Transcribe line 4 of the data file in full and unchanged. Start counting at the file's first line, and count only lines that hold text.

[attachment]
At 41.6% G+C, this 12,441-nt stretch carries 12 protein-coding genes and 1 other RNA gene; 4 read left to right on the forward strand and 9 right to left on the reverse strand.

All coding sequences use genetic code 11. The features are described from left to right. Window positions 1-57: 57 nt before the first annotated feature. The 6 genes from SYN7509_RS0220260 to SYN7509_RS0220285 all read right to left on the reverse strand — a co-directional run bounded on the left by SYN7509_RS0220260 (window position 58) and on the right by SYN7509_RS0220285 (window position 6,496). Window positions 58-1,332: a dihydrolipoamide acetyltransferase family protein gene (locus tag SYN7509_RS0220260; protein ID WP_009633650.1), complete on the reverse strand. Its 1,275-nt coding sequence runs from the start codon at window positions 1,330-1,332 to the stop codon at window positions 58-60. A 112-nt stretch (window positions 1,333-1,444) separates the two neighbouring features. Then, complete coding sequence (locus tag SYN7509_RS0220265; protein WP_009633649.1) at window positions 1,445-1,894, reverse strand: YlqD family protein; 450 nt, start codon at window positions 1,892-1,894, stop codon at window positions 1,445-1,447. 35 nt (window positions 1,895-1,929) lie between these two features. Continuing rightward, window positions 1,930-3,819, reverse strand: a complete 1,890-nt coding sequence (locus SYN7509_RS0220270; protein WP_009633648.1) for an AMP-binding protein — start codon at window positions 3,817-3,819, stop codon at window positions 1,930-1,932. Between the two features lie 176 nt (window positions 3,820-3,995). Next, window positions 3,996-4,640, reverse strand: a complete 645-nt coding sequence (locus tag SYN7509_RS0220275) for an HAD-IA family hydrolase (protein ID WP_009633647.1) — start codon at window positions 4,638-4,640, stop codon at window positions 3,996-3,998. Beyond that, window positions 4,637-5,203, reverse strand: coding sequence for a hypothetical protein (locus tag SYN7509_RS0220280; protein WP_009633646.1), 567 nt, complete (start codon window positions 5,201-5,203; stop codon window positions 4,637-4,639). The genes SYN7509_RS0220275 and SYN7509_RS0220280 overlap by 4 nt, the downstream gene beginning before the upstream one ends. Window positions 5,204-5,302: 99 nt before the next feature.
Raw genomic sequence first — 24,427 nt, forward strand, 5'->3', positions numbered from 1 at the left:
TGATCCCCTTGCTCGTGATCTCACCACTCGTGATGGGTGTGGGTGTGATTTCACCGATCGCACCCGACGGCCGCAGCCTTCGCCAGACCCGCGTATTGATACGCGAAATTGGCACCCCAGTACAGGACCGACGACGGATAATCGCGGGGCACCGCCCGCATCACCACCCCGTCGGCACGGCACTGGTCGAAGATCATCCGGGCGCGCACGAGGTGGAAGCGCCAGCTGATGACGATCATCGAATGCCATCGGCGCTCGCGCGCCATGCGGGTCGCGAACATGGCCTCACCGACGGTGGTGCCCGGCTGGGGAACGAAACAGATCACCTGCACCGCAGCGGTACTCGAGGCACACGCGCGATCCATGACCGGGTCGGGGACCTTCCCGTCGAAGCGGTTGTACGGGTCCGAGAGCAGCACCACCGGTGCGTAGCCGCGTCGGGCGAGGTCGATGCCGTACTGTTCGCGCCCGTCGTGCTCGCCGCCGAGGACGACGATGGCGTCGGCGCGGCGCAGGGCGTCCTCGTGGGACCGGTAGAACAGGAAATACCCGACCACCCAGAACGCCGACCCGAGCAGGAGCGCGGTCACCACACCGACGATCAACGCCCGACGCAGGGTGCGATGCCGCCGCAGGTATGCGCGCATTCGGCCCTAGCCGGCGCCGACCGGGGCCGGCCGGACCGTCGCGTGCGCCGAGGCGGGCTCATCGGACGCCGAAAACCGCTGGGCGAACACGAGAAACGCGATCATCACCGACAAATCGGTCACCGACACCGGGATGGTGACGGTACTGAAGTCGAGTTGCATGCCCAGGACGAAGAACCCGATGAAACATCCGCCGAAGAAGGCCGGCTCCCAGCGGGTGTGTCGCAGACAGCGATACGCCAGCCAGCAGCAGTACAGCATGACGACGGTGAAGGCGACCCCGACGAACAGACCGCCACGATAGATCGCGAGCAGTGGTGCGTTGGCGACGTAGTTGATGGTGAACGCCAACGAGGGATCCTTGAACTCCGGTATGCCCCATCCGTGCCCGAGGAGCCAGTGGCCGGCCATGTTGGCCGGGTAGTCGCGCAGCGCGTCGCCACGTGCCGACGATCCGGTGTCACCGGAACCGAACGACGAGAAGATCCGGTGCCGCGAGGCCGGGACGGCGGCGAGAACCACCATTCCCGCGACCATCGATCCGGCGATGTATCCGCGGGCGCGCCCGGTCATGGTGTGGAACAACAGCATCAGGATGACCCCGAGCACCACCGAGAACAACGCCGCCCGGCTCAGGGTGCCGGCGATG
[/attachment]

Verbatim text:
TGATCCCCTTGCTCGTGATCTCACCACTCGTGATGGGTGTGGGTGTGATTTCACCGATCGCACCCGACGGCCGCAGCCTTCGCCAGACCCGCGTATTGATACGCGAAATTGGCACCCCAGTACAGGACCGACGACGGATAATCGCGGGGCACCGCCCGCATCACCACCCCGTCGGCACGGCACTGGTCGAAGATCATCCGGGCGCGCACGAGGTGGAAGCGCCAGCTGATGACGATCATCGAATGCCATCGGCGCTCGCGCGCCATGCGGGTCGCGAACATGGCCTCACCGACGGTGGTGCCCGGCTGGGGAACGAAACAGATCACCTGCACCGCAGCGGTACTCGAGGCACACGCGCGATCCATGACCGGGTCGGGGACCTTCCCGTCGAAGCGGTTGTACGGGTCCGAGAGCAGCACCACCGGTGCGTAGCCGCGTCGGGCGAGGTCGATGCCGTACTGTTCGCGCCCGTCGTGCTCGCCGCCGAGGACGACGATGGCGTCGGCGCGGCGCAGGGCGTCCTCGTGGGACCGGTAGAACAGGAAATACCCGACCACCCAGAACGCCGACCCGAGCAGGAGCGCGGTCACCACACCGACGATCAACGCCCGACGCAGGGTGCGATGCCGCCGCAGGTATGCGCGCATTCGGCCCTAGCCGGCGCCGACCGGGGCCGGCCGGACCGTCGCGTGCGCCGAGGCGGGCTCATCGGACGCCGAAAACCGCTGGGCGAACACGAGAAACGCGATCATCACCGACAAATCGGTCACCGACACCGGGATGGTGACGGTACTGAAGTCGAGTTGCATGCCCAGGACGAAGAACCCGATGAAACATCCGCCGAAGAAGGCCGGCTCCCAGCGGGTGTGTCGCAGACAGCGATACGCCAGCCAGCAGCAGTACAGCATGACGACGGTGAAGGCGACCCCGACGAACAGACCGCCACGATAGATCGCGAGCAGTGGTGCGTTGGCGACGTAGTTGATGGTGAACGCCAACGAGGGATCCTTGAACTCCGGTATGCCCCATCCGTGCCCGAGGAGCCAGTGGCCGGCCATGTTGGCCGGGTAGTCGCGCAGCGCGTCGCCACGTGCCGACGATCCGGTGTCACCGGAACCGAACGACGAGAAGATCCGGTGCCGCGAGGCCGGGACGGCGGCGAGAACCACCATTCCCGCGACCATCGATCCGGCGATGTATCCGCGGGCGCGCCCGGTCATGGTGTGGAACAACAGCATCAGGATGACCCCGAGCACCACCGAGAACAACGCCGCCCGGCTCAGGGTGCCGGCGATG